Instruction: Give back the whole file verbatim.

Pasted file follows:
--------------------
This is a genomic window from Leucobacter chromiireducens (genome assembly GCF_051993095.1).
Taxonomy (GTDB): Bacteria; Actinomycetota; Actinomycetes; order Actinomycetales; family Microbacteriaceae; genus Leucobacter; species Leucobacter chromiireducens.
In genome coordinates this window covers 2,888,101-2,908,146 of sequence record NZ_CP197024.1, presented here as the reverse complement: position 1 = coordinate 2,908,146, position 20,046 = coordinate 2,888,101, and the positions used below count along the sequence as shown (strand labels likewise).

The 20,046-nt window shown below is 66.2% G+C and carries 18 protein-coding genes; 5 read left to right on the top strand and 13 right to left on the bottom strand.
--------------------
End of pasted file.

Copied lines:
This is a genomic window from Leucobacter chromiireducens (genome assembly GCF_051993095.1).
Taxonomy (GTDB): Bacteria; Actinomycetota; Actinomycetes; order Actinomycetales; family Microbacteriaceae; genus Leucobacter; species Leucobacter chromiireducens.
In genome coordinates this window covers 2,888,101-2,908,146 of sequence record NZ_CP197024.1, presented here as the reverse complement: position 1 = coordinate 2,908,146, position 20,046 = coordinate 2,888,101, and the positions used below count along the sequence as shown (strand labels likewise).

The 20,046-nt window shown below is 66.2% G+C and carries 18 protein-coding genes; 5 read left to right on the top strand and 13 right to left on the bottom strand.